This edited volume provides a detailed and nuanced analysis of UN peacekeeping and the use of force, to inform a better understanding of the complex and interconnected issues at stake for the UN community. Peacekeeping is traditionally viewed as a largely passive military activity, governed by the principles of impartiality, consent, and the minimum use of force. Today, most large UN Peacekeeping Operations are only authorized to use force in defence of their mandates and to protect civilians under imminent threat of physical violence.
Recently, with the deployment of the Force Intervention Brigade in the DRC, the UN has gone beyond peacekeeping and into the realm of peace-enforcement. These developments have brought to the fore questions regarding the use of force in the context of peacekeeping. The key questions addressed in this book examine not only the utility of force, but also the dilemmas and constraints inherent to the purposive use of force at a strategic, operational and tactical level.
- Should UN peacekeepers exercise military initiative?
- Is UN peacekeeping capable of undertaking offensive military operations?
- If so, then under what circumstances should peacekeepers use force?
- How should force be wielded? And against whom?
With chapters written by experts in the field, this comprehensive volume will be of great use and interest to postgraduate students, academics and experts in international security, the UN, peacekeeping and diplomacy.
Table of Contents
Introduction, Part 1: Questions of Doctrine, 1. The case of East Timor: Ancient history or the shape of things to come? 2. Action adapted to circumstance: Peacekeeping doctrine and the use of force, 3. Between absolute war and absolute peacekeeping, 4. Implications of stabilisation mandates for the use of force in UN peace operations, 5. Understanding the utility of the UN military component to protect civilians in different scenarios, 6. Protecting civilians with force: Lessons and dilemmas from the UN Stabilisation Mission in Haiti, 7. The ‘All necessary means’, to what ends? The unintended consequences of the use of force by UN Peacekeepers, 8. The logic of force in UN peacekeeping: A policy primer, Part 2: Questions of Practice, 9. Leadership in UN Missions, 10. The use of force and the civil-military dimension, 11. Generating the ability: The challenges of force generation, 12. UN peacekeeping and international law, Conclusion.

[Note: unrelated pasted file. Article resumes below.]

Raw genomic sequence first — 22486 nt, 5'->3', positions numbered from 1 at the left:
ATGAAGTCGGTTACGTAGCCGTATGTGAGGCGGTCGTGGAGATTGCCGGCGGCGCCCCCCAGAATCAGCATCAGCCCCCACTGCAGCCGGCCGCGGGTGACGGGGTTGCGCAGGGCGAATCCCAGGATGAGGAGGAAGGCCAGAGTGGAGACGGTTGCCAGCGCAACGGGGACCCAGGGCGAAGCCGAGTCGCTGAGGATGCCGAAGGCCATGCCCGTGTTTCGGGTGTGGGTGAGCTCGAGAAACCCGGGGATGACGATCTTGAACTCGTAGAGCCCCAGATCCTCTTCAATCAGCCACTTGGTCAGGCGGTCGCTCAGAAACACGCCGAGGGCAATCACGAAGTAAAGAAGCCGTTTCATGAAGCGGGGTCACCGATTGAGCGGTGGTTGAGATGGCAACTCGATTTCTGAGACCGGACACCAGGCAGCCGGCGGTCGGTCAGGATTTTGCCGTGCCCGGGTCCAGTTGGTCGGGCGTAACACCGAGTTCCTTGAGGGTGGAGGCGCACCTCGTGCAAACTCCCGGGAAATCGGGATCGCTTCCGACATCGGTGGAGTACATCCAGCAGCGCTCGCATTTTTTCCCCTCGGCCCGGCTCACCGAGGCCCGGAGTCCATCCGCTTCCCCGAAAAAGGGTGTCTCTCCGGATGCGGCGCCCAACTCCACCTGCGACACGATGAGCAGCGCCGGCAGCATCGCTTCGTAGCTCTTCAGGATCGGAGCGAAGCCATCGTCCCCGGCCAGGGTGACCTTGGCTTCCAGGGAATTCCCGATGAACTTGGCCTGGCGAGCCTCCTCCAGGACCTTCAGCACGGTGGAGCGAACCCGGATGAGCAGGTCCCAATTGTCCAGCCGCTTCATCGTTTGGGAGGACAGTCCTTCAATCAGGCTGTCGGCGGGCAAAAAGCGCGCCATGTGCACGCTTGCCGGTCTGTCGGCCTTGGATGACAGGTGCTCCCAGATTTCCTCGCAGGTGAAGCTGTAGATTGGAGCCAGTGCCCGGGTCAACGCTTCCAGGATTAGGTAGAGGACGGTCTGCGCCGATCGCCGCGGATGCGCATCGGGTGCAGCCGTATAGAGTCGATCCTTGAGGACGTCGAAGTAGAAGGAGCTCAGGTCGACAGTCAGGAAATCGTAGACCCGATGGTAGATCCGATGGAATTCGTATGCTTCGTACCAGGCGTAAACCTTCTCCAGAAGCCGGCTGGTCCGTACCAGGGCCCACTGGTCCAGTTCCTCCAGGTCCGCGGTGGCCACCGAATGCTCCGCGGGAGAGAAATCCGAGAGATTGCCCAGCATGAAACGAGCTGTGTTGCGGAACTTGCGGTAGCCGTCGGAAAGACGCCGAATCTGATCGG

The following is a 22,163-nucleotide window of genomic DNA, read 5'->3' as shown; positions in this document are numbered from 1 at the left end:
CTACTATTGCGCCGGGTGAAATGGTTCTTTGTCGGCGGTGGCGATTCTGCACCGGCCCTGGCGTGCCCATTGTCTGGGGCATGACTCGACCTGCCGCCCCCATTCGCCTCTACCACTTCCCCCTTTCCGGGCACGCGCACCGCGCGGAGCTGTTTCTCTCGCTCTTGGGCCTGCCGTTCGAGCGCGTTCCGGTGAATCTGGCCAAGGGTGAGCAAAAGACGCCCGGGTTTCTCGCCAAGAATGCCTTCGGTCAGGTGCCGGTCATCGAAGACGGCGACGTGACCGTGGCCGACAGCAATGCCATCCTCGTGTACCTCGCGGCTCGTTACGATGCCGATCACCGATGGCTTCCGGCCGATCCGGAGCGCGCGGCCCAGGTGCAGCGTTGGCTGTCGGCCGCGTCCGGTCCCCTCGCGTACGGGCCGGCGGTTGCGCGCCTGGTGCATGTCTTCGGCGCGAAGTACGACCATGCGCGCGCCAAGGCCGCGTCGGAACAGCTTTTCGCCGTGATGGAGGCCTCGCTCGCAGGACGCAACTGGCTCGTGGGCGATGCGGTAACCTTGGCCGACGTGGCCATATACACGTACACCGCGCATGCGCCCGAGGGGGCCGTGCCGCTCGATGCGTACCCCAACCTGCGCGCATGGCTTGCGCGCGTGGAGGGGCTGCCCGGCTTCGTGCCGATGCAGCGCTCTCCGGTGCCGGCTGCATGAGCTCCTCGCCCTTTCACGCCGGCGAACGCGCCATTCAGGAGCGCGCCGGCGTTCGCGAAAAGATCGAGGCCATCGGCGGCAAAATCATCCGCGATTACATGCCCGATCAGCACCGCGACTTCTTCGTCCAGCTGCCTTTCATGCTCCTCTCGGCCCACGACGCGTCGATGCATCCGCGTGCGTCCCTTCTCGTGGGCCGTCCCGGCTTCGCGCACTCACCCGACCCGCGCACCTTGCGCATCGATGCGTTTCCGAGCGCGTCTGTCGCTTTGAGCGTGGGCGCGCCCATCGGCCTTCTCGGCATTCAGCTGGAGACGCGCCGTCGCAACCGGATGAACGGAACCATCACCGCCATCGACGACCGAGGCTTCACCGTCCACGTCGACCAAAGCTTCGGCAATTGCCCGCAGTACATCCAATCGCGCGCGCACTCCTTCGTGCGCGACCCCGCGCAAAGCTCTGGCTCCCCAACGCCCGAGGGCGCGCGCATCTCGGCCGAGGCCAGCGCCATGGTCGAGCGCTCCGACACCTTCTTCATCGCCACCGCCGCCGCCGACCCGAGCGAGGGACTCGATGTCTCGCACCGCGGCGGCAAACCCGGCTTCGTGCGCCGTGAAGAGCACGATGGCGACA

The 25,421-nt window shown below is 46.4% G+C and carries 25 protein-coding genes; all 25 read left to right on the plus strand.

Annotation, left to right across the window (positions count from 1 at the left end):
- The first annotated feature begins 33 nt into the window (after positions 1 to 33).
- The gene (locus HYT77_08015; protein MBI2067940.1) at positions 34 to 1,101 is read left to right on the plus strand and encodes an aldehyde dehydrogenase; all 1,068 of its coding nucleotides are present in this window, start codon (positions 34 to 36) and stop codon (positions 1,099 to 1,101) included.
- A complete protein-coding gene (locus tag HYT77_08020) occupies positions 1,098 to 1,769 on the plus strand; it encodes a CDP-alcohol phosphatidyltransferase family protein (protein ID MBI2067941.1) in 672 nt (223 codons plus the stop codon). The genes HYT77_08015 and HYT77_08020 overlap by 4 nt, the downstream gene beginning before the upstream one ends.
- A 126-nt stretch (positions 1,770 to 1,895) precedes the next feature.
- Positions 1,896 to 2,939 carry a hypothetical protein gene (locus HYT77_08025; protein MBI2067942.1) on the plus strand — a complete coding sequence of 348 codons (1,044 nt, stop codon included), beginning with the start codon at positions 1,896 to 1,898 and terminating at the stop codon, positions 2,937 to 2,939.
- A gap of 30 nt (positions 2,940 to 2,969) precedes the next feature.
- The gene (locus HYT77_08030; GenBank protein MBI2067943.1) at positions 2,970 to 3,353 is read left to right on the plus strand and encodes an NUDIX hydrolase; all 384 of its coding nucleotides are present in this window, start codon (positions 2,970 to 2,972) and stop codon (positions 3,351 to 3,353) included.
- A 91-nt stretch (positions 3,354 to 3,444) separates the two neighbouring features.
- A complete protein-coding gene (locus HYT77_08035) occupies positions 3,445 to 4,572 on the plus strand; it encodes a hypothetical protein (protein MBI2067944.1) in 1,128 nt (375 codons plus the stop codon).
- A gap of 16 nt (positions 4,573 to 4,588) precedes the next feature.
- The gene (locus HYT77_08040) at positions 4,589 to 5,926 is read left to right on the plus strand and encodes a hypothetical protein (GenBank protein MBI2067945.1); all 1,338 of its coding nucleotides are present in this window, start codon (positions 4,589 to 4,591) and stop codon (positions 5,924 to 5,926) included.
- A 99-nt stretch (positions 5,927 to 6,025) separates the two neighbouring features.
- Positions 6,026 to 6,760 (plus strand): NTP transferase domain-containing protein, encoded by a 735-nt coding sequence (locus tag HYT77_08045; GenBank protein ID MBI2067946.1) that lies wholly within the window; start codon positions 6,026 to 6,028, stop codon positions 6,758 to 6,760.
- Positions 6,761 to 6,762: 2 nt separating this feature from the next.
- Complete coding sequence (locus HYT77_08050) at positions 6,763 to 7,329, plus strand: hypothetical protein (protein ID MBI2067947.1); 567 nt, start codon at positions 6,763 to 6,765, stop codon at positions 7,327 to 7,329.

Peter Nadin is an independent researcher based in Sydney, Australia. He has worked previously as a research assistant at the United Nations University, and interned with the UNU Institute for Sustainability and Peace and the UN Department of Peacekeeping Operations. His research interests include the politics of the UN Security Council and UN Peacekeeping Operations.